At the time of Justinian there was a monastery here and since it was outside
the then Constantinian walls and "in the country", so to speak, it received its
name "Chora" - meaning just that - "in the country". The present building dates
to the 11th century. It underwent several overhauls, repairs and major changes;
it was extensively damaged by the return of the Iconoclasts under Leo V, early
in the 9th century.
The number of mosaics and frescoes displayed in the church and - by and large -their excellent condition (due to preservation work), makes the church another imperative, among the many, for any visitor to Istanbul. Virtually the entire interior of the church's walled surface is covered with mosaics and frescoes depicting the life of the Holy Family. This one is of the Resurrection and graces the apse of the paracclesion - No. 57 on the plan. Notice Adam and Eve being drawn from their graves.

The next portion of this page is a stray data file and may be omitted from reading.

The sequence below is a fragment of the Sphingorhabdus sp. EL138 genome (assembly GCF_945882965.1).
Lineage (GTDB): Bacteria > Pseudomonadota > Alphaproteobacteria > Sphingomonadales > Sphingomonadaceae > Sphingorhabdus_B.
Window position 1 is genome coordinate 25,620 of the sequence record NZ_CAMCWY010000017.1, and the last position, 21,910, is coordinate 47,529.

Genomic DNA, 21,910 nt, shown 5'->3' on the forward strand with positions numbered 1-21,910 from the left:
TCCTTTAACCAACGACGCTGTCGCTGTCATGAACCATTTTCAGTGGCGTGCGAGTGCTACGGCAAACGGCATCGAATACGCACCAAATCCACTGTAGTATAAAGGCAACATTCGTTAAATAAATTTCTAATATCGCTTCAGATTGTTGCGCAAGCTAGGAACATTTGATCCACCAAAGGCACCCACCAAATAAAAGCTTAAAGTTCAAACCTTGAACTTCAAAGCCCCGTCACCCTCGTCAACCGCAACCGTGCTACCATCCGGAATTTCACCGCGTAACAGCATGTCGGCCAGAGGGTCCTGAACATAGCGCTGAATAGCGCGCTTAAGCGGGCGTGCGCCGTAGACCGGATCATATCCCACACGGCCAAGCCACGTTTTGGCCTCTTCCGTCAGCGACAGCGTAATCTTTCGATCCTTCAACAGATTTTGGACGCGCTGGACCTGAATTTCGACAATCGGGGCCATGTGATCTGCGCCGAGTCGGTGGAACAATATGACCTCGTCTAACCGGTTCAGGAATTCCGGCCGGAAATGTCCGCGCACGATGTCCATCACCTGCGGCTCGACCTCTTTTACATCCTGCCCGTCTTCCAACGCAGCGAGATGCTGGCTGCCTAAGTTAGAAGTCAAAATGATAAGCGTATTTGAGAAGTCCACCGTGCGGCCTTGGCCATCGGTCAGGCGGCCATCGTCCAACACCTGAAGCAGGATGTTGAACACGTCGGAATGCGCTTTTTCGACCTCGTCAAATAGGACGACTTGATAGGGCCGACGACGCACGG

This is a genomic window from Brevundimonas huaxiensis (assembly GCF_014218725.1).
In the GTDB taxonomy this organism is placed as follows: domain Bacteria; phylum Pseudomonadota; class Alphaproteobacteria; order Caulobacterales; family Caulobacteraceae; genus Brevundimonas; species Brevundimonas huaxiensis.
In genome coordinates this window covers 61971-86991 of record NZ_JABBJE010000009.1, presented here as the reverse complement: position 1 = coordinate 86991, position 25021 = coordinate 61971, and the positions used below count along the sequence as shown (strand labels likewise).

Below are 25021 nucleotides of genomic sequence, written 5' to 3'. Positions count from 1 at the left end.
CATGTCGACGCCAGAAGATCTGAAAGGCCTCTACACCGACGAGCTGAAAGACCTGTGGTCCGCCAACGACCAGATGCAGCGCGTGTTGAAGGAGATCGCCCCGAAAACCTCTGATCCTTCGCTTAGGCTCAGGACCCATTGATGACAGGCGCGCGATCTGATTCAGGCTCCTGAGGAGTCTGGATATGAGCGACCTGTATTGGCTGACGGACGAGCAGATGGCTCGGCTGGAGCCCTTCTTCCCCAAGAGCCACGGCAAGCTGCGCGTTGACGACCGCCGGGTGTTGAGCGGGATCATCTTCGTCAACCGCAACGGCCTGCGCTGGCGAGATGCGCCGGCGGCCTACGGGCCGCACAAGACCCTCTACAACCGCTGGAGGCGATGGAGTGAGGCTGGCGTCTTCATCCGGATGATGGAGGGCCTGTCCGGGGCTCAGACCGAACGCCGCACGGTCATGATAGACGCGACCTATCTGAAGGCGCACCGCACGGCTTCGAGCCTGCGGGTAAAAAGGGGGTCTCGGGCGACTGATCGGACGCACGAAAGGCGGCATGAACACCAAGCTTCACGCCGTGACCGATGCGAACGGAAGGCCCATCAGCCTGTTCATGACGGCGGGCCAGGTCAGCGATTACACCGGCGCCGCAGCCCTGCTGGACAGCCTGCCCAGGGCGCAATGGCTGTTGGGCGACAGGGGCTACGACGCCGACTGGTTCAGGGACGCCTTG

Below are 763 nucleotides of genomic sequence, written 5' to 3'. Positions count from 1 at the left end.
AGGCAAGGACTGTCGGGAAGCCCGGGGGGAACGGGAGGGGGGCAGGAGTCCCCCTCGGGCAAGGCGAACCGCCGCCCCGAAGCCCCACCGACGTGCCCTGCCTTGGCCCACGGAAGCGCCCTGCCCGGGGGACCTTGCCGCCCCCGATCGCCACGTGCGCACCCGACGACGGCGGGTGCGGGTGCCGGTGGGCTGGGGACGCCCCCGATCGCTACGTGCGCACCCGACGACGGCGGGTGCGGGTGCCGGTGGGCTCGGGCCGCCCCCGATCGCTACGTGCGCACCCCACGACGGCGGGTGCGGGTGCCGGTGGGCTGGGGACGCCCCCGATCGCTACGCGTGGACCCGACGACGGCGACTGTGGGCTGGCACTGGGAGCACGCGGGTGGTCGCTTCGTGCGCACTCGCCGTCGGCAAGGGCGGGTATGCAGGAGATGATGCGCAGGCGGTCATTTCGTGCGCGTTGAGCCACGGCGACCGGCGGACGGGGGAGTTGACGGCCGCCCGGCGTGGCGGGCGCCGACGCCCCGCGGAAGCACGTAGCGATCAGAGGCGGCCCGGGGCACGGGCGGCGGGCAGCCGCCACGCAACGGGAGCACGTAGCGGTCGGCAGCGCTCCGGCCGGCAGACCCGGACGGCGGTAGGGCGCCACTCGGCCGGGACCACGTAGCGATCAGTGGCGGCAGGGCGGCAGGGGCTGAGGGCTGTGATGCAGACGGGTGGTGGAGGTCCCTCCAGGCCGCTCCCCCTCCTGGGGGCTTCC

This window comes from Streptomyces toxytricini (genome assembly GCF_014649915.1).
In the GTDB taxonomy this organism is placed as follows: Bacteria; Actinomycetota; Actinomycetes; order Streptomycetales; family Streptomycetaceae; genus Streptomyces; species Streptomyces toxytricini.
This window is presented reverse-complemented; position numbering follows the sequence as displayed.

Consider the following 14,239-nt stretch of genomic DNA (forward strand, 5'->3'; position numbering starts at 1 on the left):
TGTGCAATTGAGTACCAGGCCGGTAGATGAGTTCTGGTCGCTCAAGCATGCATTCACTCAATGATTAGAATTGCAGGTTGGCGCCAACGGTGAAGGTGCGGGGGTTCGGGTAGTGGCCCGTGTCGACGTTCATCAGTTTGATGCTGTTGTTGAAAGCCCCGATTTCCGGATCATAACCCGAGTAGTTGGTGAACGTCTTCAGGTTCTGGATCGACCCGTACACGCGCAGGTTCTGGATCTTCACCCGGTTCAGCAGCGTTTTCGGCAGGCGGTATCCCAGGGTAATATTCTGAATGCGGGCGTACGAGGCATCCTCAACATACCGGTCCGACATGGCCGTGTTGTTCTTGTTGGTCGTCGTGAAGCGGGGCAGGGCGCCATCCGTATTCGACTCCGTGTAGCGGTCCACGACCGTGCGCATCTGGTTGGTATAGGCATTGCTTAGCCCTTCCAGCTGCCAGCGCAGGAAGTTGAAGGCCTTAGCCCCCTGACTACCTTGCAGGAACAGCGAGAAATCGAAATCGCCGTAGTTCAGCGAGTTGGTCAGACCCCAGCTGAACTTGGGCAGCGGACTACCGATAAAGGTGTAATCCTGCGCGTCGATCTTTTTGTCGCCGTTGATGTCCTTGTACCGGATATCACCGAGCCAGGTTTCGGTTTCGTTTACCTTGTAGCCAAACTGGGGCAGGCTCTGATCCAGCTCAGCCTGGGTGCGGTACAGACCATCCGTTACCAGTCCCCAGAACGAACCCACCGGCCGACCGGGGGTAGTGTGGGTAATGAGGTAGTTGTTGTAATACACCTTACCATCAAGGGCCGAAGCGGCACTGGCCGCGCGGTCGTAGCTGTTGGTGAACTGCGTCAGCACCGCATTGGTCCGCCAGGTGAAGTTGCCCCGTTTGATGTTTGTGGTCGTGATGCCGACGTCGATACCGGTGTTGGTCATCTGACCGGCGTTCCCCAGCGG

Back to the Byzantine Empire Back to My Home Page